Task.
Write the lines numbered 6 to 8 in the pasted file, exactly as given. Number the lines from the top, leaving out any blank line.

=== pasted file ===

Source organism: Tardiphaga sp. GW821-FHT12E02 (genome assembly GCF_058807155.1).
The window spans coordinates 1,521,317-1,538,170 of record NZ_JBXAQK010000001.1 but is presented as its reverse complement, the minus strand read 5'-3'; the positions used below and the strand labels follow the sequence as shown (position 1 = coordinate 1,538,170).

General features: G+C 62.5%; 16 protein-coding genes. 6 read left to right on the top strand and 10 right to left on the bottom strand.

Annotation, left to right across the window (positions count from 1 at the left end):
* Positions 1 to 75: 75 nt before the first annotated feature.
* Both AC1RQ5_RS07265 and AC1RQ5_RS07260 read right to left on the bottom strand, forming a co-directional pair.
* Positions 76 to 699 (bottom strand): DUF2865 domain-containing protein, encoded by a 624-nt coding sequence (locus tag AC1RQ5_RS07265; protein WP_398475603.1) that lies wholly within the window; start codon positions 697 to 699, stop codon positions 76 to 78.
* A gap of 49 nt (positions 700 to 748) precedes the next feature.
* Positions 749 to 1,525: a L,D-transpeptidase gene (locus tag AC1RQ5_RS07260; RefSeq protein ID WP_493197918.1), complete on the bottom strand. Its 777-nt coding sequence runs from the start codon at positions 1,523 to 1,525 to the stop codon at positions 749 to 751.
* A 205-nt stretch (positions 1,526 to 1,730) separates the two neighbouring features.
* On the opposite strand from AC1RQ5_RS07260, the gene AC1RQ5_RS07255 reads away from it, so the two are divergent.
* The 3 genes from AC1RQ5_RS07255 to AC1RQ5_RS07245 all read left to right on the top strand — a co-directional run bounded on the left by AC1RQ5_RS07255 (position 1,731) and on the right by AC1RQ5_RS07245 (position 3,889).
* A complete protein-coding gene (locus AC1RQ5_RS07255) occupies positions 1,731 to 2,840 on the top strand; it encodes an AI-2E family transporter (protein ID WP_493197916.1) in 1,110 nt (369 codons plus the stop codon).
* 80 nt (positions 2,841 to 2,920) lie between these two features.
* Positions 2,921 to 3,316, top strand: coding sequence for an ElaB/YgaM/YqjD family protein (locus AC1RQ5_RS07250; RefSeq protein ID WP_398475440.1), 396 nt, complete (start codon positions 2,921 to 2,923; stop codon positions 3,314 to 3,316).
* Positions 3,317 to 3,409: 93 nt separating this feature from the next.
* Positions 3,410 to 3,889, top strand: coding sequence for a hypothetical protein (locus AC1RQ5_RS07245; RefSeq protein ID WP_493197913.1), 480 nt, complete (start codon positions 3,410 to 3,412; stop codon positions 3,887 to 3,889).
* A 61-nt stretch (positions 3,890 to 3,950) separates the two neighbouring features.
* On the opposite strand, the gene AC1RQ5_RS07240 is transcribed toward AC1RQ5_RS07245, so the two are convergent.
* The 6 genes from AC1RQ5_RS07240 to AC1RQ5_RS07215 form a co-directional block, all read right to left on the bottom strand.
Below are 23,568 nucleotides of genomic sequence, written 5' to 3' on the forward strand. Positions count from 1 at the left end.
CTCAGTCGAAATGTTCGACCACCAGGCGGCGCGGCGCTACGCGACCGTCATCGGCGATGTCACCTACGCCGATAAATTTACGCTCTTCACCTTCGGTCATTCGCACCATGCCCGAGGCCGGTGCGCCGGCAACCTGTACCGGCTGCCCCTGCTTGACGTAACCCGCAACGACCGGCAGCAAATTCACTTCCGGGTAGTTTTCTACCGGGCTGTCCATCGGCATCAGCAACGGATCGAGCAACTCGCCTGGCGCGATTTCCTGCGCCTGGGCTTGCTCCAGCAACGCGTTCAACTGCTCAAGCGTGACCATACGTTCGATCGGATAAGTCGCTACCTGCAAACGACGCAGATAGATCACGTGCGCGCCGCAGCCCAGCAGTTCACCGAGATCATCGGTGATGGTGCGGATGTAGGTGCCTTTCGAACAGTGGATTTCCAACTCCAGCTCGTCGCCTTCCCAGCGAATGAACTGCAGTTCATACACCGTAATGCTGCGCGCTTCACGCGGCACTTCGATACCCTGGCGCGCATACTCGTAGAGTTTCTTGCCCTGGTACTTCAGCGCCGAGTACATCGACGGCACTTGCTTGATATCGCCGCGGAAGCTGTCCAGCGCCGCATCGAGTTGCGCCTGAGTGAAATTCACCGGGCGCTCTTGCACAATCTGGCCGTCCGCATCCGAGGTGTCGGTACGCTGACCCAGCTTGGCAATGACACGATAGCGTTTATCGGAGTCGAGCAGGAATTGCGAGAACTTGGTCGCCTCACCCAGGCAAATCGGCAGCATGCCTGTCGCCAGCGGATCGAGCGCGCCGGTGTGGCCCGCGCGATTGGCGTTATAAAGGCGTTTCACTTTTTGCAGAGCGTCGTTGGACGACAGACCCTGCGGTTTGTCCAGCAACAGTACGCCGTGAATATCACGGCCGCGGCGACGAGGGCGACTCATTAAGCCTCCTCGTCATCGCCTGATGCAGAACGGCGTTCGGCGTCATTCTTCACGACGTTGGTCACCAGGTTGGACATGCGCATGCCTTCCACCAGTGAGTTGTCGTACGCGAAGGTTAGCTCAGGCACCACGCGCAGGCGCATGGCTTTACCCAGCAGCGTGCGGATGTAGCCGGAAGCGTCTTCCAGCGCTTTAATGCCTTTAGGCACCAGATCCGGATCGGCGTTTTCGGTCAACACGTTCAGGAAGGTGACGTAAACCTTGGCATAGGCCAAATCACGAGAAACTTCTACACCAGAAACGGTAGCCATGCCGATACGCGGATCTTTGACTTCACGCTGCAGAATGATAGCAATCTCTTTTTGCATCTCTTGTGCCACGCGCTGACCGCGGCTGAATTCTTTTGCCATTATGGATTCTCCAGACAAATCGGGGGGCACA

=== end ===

* Both AC1RQ5_RS07265 and AC1RQ5_RS07260 read right to left on the bottom strand, forming a co-directional pair.
* Positions 76 to 699 (bottom strand): DUF2865 domain-containing protein, encoded by a 624-nt coding sequence (locus tag AC1RQ5_RS07265; protein WP_398475603.1) that lies wholly within the window; start codon positions 697 to 699, stop codon positions 76 to 78.
* A gap of 49 nt (positions 700 to 748) precedes the next feature.